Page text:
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http://www.accommodationinverness.com.au/accommodation-inverness-articles/2004/10/9/the-golden-triangle/

The Golden Triangle

Sydney Morning Herald

Saturday October 9, 2004

Margie Blok

Burradoo, that elite little pocket of the Southern Highlands, knows it's pretty special.

Burradoo is the Southern Highlands equivalent of Sydney's Palm Beach: an upmarket precinct marked by a strong whiff of "old money" and hallmark homes with lofty price tags.

Some 130 kilometres from Sydney and 661 metres above sea-level, Burradoo was established about 125 years ago as a hill station retreat for Sydney's wealthy.

Just past the bustling township of Bowral, it is now an elegant residential area with magnificent houses (old and new) built on garden estates of up to two hectares.

There are two distinct sides to Burradoo, which is bisected by busy Moss Vale Road. Like Palm Beach, there is a strong sense of snobbery, the locals referring to the area on the eastern side of Moss Vale Road as "Burra-don't", while the western side is definitely "Burra-do".

This "right" side encompasses the Golden Triangle bounded by Riversdale Avenue, the railway line and Moss Vale Road.

In this prestige patch, the minimum subdivision is 4000 square metres and the tree-lined avenues - Osborne, Holly, Burradoo, Werrington and Riversdale - are considered the smartest addresses, according to local real estate agent Drew Lindsay.

"Burradoo, like the rest of the Southern Highlands, has experienced an influx of permanent and part-time residents during the past five years and they're prepared to pay premium prices for the perfect property," Lindsay says.

"Recently, a property in the Golden Triangle sold for $1.25 million; it was a 4000-square-metre parcel of land with a four-bedroom house that the buyers have since demolished. This is a record price for a block of this size in Burradoo.

"Properties here are still reasonably priced for people moving from the eastern suburbs. Most Burradoo buyers come from there."

Prices for homes on the western side of Burradoo range from $1 million to $7 million. On the eastern side, house prices start from between $600,000 and $700,000.

"The Burradoo market has levelled off this year," Lindsay says. "Prices are on a plateau, they haven't gone down."

BURRADOO

BALLYMALOE, 143 OSBORNE ROAD

$2.95 million+

House 4 bedrooms, 4 bathrooms, heating, views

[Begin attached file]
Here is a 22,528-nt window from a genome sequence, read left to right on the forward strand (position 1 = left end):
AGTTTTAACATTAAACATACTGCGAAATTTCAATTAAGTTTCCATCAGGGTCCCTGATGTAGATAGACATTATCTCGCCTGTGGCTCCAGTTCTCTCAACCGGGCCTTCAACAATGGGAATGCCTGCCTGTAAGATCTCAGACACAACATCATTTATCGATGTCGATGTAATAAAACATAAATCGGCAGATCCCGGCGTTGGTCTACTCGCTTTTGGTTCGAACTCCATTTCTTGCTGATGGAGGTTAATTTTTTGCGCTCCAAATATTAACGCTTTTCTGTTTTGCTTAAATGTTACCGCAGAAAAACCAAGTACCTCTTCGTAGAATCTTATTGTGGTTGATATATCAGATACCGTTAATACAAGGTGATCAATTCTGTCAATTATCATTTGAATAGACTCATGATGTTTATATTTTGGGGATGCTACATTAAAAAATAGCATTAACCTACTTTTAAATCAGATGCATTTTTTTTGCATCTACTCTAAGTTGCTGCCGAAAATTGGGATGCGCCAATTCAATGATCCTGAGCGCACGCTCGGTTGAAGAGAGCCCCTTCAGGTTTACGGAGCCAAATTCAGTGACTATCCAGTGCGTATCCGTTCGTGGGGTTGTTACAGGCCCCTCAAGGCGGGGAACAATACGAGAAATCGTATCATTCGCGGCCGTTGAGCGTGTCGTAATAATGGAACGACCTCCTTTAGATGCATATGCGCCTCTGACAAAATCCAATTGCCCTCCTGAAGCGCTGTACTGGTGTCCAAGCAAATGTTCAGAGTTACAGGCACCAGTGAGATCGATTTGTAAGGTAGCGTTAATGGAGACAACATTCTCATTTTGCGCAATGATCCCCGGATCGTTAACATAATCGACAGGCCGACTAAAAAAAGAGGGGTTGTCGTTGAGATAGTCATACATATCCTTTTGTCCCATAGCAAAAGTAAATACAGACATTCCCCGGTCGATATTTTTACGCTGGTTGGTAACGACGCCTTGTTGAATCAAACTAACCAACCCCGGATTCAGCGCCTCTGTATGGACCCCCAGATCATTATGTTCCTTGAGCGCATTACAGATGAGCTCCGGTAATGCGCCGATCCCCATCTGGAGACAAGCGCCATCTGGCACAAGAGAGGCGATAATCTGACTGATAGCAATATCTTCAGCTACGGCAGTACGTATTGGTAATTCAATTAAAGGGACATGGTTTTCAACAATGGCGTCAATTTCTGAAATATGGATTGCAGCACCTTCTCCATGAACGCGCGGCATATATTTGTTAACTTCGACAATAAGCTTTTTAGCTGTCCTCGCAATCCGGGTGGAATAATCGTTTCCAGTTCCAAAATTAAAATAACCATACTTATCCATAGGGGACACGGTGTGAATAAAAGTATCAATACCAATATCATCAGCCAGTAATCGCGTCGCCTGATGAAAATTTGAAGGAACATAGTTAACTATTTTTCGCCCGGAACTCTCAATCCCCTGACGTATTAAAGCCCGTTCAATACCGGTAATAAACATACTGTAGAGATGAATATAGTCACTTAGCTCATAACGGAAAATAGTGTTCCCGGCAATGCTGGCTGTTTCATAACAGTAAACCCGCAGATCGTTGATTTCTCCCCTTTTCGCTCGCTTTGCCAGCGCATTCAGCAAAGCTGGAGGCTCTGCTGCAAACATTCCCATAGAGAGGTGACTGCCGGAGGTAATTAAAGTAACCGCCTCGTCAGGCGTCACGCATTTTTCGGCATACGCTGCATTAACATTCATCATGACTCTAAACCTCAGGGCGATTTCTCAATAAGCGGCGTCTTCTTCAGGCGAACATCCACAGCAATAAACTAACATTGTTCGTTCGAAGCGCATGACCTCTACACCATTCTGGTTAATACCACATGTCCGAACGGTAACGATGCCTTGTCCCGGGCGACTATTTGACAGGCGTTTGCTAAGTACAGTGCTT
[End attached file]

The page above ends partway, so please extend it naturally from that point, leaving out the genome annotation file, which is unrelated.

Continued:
Built 2002

Land 5074sqm

For sale By private treaty

Inspect By appointment

Agent Drew Lindsay Real Estate, 0412 180 765

At the cul-de-sac end of Osborne Road, this home overlooking Wingecarribee River and the rolling paddocks of neighbouring Inverness Stud Farm feels as though it was built decades ago.

Designed by architect Richard Rowe, it has a high pitched roof and tall sash windows that flood the interior with natural light.

Inside are spacious open-plan formal living and dining rooms leading to a stone terrace overlooking the river. Adjacent are the kitchen, casual dining area, study and family room with open fireplace. Also in this wing is the main bedroom with dressing room and ensuite.

At the other end of the house are a billiards room, two bedrooms, two bathrooms and a laundry.

BURRADOO

ABERGELDIE, CHISHOLMS HILL, MOSS VALE ROAD

$2.85 million+

House 6 bedrooms, 2 bathrooms, billiard room, granny flat

Built 1884

Land 1.02 hectares

For sale By private treaty

Inspect By appointment

Agent Richardson & Wrench Bowral, 0423 344 453

Abergeldie was built by Dr Edwin Chisholm and his wife, Emily, who were among the first to buy land in the subdivided Sheppard Estate in what is now known as Burradoo.

When the slate-roofed house was built in 1884, the Chisholms' land measured 11 hectares and spanned the Moss Vale Road.

The original land has been whittled away by subdivision over the years and the house now stands on 1.02 hectares. The owners also have an adjacent 3753 square metre paddock that can be purchased separately, priced at $500,000.

Abergeldie has an impressive facade, but the interior of the mansion is ready for a makeover.

Entry to the house is through double doors from the deep front veranda. The sprawling layout includes a hallway with a lofty ceiling, a formal reception room with an open fireplace, a formal dining room, a billiard room, a family room, six bedrooms, two bathrooms and a granny flat. In the grounds are a stand-alone, four-car garage and workshop.

BURRADOO

LOWENBRAE, BURRADOO ROAD

About $6.5 million

House 6 bedrooms, 5 bathrooms, separate self-contained staff accommodation, tennis court, 6000-bottle cellar, triple garage

Built 1920s, rebuilt 1980s

Land 2 hectares

For sale By private treaty

Inspect By appointment

Agent Drew Lindsay Real Estate, 0412 180 765

Total privacy is assured within this walled two-hectare estate. The gated formal entrance (one of three such entrances, including one for tradesmen) is draped with wisteria. When the gates swing open, a sweeping driveway leading to the house is revealed, leaving the visitor spellbound by the first glimpse of the award-winning English-style gardens, planted with crabapples, cherries, rhododendrons, tulips, peonies and an array of cold-climate exotics.

Step from the porte-cochere, with tranquil water feature, into the central foyer of this superbly built residence and to the left is the bedroom wing.

The main bedroom suite has a walk-in dressing room, ensuite and sitting room/study. There are four further double bedrooms and two bathrooms in this area.

To the right of the foyer are the formal sitting and dining rooms and a kitchen/family room opening to a north-facing courtyard.

A corridor links the kitchen with a long, glass dining conservatory on the other side of this courtyard. Also in this living wing are a guest bedroom suite, media room and laundry.

© 2004 Sydney Morning Herald

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